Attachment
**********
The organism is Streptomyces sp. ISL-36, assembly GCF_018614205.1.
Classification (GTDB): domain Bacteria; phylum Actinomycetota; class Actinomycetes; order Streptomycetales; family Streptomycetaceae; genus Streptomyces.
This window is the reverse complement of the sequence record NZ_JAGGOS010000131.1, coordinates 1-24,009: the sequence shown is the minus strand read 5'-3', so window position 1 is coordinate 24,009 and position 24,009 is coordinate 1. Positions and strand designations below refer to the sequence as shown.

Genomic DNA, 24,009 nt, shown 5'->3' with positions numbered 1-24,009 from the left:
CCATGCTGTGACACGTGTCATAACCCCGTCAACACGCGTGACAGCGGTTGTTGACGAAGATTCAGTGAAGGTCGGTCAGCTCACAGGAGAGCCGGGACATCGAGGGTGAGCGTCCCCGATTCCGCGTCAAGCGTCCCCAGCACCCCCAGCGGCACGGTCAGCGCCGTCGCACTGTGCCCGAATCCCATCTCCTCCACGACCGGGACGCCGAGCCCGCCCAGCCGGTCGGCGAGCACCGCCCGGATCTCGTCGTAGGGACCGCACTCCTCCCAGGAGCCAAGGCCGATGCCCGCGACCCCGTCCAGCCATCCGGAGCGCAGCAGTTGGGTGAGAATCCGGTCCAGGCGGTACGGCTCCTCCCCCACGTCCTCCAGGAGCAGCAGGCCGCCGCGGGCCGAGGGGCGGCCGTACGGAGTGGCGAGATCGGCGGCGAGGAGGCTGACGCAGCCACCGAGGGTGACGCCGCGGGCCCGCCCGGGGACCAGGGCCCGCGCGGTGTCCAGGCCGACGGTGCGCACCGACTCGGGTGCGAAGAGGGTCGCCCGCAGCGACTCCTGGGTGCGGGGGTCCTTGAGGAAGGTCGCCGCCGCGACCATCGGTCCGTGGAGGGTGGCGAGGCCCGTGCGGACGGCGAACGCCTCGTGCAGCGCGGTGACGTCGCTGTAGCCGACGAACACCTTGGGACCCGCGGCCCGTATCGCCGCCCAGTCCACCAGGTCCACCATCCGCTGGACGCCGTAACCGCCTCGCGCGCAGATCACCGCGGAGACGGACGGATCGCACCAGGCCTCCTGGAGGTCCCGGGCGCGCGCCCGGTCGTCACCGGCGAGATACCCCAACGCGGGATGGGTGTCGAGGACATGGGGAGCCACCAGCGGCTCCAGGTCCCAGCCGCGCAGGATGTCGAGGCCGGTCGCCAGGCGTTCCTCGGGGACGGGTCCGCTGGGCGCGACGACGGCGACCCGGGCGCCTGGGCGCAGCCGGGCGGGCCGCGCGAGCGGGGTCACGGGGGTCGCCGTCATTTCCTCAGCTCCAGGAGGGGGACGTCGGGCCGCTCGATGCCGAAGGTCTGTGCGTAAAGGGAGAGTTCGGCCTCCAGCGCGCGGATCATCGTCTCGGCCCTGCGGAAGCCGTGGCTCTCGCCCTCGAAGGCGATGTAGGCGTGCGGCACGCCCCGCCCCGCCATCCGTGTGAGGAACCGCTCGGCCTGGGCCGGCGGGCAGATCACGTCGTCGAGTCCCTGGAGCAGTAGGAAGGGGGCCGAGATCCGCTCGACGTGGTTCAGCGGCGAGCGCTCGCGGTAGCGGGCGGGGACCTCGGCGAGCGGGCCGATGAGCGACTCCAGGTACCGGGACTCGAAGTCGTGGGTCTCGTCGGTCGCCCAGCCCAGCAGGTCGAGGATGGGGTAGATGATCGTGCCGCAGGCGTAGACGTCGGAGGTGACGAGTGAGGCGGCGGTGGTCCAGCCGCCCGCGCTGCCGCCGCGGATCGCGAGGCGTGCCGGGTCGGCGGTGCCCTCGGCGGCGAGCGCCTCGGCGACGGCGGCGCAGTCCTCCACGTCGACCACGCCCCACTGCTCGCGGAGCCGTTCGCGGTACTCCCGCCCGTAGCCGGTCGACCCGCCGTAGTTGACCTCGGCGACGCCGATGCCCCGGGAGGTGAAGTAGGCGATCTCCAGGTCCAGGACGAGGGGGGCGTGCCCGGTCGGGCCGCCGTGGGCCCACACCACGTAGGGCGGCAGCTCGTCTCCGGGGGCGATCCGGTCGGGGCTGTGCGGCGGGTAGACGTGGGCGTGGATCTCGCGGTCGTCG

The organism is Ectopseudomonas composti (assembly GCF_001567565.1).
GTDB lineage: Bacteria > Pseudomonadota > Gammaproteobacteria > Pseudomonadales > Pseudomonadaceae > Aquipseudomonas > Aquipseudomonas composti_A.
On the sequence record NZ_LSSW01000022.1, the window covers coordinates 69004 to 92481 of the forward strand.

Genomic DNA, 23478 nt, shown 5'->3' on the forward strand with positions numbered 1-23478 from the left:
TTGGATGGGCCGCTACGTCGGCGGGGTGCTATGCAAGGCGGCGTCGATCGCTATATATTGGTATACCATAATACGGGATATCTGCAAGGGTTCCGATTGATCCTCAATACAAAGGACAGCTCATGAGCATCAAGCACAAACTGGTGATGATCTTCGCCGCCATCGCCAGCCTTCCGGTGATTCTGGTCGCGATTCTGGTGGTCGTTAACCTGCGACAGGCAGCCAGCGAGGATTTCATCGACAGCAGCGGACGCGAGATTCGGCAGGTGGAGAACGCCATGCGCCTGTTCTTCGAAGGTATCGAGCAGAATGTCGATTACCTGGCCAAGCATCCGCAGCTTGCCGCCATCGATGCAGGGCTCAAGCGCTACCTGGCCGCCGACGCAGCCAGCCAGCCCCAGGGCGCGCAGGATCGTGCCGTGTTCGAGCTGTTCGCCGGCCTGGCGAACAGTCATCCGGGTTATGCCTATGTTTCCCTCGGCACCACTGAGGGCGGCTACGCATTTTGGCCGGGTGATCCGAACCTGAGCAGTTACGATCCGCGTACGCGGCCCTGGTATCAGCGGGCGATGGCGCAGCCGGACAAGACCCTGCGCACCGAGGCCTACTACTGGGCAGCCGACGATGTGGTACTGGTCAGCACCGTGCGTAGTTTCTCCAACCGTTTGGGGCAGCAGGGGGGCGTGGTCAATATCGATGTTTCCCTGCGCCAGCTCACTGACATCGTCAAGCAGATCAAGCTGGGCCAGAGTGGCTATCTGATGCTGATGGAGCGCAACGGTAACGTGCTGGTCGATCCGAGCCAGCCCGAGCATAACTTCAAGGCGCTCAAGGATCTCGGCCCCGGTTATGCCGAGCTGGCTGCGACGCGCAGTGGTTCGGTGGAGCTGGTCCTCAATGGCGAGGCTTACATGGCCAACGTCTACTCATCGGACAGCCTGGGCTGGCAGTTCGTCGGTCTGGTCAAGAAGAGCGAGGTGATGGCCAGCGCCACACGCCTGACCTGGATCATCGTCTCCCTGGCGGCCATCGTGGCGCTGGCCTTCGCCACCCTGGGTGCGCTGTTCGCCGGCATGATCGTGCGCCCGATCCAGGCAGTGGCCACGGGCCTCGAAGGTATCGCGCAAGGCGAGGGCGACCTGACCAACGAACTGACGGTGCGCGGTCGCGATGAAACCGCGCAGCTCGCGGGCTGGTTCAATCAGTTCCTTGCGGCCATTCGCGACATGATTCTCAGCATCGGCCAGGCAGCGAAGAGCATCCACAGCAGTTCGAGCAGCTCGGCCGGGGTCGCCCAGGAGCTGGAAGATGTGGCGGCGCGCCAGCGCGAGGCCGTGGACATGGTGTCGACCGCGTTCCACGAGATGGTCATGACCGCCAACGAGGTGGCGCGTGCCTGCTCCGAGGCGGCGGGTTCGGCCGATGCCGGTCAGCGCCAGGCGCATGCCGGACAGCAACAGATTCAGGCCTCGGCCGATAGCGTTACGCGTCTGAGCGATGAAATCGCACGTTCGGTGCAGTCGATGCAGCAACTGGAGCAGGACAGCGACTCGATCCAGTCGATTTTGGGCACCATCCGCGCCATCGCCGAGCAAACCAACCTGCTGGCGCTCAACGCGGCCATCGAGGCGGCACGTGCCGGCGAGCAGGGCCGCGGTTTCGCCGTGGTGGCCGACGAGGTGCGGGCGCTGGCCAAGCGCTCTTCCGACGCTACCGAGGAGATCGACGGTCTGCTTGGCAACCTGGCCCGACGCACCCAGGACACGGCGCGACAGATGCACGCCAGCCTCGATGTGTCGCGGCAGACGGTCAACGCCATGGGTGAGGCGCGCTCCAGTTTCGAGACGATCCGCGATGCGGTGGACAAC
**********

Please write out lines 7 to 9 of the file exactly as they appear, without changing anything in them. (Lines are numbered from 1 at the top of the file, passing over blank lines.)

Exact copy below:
GTDB lineage: Bacteria > Pseudomonadota > Gammaproteobacteria > Pseudomonadales > Pseudomonadaceae > Aquipseudomonas > Aquipseudomonas composti_A.
On the sequence record NZ_LSSW01000022.1, the window covers coordinates 69004 to 92481 of the forward strand.

Genomic DNA, 23478 nt, shown 5'->3' on the forward strand with positions numbered 1-23478 from the left: